More need than ever to be safe on trains

Happy Monday GoMetropolitans!

The GoMetro team likes to chat about the fun stuff as much as everyone else, but sometimes a really serious issue comes up. Like today. Without getting your week off to a heavy start, it’s come to our attention that a lot of people need to be more cautious with train travel.

This February, four staff members of the Passenger Rail Agency of South Africa (Prasa) were robbed at gunpoint on a train by five unknown men at Somerset station in Cape Town. And Metrorail’s already beleaguered Central Line will be out of operation indefinitely because of “the constant vandalism of the line by criminals,” according to United National Transport Union general secretary Steve Harris, who added that “it appears the crime spree on the railway lines has increased on the Northern Line.”

To add to this, the Rail Safety Regulator has said that in 2017 the amount of ‘safety related incidents’, including thefts committed on trains and cable theft, increased by 13% compared to the previous year and was at its highest since 2010, when the World Cup packed tourists into trains.

So, today, we’ve put together a short list of how to be safer on trains:


Don’t crank up the tunes

Putting in your earphones and playing music is a great way to while away your morning commute – but it’s not so great for safety. Apart from being unable to hear someone walking up to you or saying anything suspicious, it also tends to be immersive and makes most of us less aware of our surroundings. Which is why we play it in the first place, I guess. A good compromise if you don’t want to forego the tunes? Listen with one earphone in and one out, or play your tracks at a low volume on earphones that aren’t the noise-cancellation kind.

Travel in packs

This one is particularly for the ladies – try where possible to go somewhere in groups, especially at night. Most criminals, especially the pickpocketing kind, will target individual travellers because, while you might not notice them slipping a hand into your pocket, chances are the friend next to you will. Also, men looking to assault women won’t target anyone in a pack.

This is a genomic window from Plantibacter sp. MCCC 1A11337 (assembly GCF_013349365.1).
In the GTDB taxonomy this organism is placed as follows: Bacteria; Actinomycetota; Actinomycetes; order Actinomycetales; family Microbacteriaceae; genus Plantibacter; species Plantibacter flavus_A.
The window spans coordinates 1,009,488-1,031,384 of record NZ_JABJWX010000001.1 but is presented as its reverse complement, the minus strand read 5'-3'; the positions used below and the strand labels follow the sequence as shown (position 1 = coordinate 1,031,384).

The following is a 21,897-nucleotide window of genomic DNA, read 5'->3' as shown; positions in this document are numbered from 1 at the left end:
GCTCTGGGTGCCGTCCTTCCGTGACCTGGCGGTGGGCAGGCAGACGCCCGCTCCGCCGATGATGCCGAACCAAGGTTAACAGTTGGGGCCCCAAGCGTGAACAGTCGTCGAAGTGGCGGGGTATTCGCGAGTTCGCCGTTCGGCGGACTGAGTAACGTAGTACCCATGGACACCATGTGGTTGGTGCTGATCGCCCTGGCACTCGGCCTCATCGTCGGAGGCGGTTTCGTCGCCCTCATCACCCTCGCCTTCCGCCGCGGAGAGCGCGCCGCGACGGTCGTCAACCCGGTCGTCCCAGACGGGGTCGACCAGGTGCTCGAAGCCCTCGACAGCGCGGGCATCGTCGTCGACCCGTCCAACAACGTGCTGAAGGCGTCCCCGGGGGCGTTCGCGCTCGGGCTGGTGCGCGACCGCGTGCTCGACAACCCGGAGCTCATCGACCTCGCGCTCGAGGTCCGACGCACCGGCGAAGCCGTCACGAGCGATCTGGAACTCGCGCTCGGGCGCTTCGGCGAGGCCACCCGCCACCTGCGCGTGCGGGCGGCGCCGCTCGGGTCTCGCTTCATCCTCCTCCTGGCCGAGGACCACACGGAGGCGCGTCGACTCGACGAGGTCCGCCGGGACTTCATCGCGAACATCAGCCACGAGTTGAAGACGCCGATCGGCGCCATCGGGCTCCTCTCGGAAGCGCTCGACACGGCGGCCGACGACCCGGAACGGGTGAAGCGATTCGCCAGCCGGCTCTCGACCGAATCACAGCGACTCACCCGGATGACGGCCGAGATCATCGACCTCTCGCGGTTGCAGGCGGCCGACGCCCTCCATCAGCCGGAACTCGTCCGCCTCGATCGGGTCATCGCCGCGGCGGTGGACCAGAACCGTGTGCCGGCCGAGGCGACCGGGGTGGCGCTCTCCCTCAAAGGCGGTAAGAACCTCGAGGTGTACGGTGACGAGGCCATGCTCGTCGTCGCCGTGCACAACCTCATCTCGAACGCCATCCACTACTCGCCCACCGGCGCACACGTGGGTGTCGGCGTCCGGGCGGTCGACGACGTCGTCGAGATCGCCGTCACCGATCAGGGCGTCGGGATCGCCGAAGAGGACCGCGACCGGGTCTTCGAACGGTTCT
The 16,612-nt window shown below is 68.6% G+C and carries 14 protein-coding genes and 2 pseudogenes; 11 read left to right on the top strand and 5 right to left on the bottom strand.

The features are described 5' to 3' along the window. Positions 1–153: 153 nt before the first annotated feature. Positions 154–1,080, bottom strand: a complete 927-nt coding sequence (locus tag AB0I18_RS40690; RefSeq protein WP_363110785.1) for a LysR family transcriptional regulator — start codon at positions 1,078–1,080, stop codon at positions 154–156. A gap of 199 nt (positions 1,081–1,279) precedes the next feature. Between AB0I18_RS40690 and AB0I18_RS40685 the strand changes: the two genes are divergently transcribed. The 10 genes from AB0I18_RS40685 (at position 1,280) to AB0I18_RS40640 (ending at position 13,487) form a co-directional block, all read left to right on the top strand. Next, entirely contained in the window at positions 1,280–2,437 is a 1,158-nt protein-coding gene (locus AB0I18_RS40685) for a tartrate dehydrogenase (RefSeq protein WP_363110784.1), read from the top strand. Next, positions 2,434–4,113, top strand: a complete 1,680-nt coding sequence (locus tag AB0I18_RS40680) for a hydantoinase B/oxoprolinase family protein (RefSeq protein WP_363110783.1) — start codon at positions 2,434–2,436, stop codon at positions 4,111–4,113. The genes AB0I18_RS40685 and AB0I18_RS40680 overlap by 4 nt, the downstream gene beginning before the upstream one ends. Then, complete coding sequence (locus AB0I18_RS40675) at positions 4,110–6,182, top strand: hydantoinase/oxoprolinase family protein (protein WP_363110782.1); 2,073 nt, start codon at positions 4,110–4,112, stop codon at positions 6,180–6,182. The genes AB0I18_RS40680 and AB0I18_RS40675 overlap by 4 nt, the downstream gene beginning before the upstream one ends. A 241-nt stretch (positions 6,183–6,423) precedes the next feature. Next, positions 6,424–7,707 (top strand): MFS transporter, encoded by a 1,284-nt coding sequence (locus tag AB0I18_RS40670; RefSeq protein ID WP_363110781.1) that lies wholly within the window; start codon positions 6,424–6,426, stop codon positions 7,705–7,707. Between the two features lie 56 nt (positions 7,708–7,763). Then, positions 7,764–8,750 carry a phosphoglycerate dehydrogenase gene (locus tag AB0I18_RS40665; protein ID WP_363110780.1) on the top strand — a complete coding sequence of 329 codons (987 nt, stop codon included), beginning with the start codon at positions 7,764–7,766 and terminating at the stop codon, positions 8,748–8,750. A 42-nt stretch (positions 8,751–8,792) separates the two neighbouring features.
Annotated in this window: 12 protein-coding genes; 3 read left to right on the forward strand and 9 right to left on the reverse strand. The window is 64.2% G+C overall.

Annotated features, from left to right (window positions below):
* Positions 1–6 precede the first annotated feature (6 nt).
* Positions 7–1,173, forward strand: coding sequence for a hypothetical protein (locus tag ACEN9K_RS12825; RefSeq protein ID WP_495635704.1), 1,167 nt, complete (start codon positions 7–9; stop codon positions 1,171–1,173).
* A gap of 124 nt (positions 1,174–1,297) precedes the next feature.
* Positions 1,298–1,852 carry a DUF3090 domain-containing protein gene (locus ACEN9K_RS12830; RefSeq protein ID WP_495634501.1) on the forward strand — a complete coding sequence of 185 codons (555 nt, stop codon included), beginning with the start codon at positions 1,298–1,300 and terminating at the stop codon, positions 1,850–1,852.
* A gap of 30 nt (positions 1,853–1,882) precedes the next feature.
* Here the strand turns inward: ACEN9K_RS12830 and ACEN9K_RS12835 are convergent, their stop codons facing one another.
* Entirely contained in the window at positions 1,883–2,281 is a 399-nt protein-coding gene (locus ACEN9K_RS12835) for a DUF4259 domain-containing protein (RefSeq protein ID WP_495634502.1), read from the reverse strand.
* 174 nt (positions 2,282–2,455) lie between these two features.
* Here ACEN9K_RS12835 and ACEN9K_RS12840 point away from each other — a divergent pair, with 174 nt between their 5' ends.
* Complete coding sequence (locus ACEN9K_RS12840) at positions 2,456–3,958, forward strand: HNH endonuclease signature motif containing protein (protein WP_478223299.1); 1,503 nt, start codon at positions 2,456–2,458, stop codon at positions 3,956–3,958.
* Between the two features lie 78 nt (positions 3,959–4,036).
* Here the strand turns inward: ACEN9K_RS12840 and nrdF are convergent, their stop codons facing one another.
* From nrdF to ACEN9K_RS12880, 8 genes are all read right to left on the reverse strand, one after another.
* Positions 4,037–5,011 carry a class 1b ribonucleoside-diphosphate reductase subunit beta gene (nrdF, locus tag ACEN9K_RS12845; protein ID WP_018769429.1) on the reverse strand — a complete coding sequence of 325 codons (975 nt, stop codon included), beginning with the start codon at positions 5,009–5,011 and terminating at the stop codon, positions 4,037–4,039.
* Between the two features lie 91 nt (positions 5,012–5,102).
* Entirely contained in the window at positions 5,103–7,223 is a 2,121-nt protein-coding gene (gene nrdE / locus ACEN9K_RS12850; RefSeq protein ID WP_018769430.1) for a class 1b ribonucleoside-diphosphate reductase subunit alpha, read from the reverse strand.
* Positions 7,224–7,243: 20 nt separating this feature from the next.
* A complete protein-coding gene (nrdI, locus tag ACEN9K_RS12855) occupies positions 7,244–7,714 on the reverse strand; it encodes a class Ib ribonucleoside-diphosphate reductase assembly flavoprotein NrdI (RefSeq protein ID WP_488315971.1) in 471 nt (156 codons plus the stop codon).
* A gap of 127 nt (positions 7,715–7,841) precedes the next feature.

Hold onto your stuff

This is the simplest safety trip, and the one the most people avoid. Most train crimes aren’t violent in nature, they’re simply theft. Many people think that ‘if it’s attached to me, I’m fine’. However, many people experience stuff on trains being stolen while it’s on their person. Culprits include things in handbags with longer handles, pockets of bulkier long coats, front pockets of laptop bags and side pockets of handbags. Wherever you have your cellphone, wallet or whatever else you don’t want gone, we suggest you physically touch the pocket/place it’s in habitually just to ensure it’s still there, or else reconfigure your outfit so that it’s placed across your torso area, where we have the greatest sense of spatial awareness and personal space boundaries with others.

If possible, avoid worse times of day

That being said, try not to be on either the late trains or, if possible, in packed standing-room-only trains at peak hours after work. More brazen attacks tend to happen on more deserted late trains, while pickpockets thrive in standing crowds on trains.

To see more safety pointers from us, check out our ten top tips here.

What do you do to stay safe on trains? Got any commuter hacks? Please share them with us! Until then, have a great week, GoMetropolitans. Stay cool.

By | 2018-05-14T09:34:20+00:00 February 19th, 2018|Featured, Informative, South Africa, Western Cape, Western Cape Metrorail|